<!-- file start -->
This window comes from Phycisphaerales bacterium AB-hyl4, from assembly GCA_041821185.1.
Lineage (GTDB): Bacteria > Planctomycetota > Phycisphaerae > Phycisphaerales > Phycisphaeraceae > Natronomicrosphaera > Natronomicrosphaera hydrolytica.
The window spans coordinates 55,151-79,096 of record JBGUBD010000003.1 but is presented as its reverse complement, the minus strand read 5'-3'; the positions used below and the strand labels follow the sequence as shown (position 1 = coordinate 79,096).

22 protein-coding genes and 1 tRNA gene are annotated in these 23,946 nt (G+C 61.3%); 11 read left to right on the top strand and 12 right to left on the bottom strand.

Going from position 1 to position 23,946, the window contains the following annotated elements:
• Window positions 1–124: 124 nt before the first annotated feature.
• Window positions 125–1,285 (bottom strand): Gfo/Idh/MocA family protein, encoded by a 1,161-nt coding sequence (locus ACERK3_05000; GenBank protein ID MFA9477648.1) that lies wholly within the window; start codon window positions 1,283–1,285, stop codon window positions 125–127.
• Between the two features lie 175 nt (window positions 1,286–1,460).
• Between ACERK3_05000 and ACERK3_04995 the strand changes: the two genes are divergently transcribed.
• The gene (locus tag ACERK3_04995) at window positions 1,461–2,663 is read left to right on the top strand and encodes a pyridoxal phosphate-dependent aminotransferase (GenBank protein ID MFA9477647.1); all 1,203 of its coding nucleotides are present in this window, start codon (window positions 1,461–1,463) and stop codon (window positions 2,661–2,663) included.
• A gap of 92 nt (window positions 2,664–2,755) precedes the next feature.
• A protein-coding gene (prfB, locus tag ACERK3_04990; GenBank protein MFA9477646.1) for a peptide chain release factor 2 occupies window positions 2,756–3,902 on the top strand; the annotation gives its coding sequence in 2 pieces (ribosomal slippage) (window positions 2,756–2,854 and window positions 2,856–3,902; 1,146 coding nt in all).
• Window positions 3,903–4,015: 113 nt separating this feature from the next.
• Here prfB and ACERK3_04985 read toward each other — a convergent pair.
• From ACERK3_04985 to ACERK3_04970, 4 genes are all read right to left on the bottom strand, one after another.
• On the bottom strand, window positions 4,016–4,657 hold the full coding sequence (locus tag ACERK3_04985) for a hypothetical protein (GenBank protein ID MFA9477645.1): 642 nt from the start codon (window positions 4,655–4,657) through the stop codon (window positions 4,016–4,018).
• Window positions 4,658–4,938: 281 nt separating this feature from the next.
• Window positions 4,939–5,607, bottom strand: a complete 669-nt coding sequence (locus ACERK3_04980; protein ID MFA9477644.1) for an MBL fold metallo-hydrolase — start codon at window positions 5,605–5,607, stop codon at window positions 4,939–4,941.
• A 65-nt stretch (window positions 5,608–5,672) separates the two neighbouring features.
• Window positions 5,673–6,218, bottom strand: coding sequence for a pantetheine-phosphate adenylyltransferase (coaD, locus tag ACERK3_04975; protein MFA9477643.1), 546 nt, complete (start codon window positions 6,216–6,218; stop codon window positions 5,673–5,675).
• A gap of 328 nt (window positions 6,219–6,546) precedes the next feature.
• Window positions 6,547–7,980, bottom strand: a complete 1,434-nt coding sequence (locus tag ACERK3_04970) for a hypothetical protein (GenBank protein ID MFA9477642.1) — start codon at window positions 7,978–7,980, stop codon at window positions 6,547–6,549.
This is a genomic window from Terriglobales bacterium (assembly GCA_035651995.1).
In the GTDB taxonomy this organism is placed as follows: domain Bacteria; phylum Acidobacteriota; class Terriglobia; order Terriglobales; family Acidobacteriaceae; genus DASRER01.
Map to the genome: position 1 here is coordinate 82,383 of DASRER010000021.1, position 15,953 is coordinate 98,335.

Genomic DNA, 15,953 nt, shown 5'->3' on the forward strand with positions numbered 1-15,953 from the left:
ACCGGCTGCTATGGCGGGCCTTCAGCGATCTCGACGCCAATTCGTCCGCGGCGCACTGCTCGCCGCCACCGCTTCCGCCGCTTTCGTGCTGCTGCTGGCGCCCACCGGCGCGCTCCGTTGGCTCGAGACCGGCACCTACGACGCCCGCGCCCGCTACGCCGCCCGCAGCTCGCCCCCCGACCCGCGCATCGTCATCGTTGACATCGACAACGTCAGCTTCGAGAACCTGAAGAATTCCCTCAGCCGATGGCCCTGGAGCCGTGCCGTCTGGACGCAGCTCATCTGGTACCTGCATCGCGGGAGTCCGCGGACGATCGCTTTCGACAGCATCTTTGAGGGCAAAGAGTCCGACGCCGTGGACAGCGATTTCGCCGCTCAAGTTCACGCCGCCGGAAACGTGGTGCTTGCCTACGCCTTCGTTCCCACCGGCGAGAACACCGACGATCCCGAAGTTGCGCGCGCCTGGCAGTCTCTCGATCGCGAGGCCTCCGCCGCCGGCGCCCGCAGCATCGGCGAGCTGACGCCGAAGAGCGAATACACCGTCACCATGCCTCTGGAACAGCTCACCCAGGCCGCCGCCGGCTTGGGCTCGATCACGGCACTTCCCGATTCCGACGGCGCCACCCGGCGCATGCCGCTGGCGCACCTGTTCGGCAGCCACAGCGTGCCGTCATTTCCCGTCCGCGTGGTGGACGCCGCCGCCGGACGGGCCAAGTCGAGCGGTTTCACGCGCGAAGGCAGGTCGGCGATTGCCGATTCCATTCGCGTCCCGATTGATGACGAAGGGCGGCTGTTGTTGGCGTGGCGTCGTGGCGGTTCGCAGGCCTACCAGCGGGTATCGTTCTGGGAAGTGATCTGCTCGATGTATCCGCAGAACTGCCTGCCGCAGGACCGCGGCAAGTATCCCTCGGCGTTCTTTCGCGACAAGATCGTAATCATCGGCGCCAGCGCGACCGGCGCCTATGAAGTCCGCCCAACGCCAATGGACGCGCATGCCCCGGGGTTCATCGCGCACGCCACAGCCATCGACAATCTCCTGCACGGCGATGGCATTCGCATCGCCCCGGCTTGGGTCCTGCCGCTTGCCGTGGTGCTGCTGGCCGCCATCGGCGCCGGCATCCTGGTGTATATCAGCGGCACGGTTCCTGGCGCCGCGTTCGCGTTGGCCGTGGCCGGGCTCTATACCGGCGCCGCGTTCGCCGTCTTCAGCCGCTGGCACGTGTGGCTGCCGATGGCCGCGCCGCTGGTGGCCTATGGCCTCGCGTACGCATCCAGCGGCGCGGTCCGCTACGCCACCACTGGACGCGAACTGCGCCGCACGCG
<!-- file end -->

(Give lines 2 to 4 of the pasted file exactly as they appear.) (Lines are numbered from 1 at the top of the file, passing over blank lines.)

Lineage (GTDB): Bacteria > Planctomycetota > Phycisphaerae > Phycisphaerales > Phycisphaeraceae > Natronomicrosphaera > Natronomicrosphaera hydrolytica.
The window spans coordinates 55,151-79,096 of record JBGUBD010000003.1 but is presented as its reverse complement, the minus strand read 5'-3'; the positions used below and the strand labels follow the sequence as shown (position 1 = coordinate 79,096).

22 protein-coding genes and 1 tRNA gene are annotated in these 23,946 nt (G+C 61.3%); 11 read left to right on the top strand and 12 right to left on the bottom strand.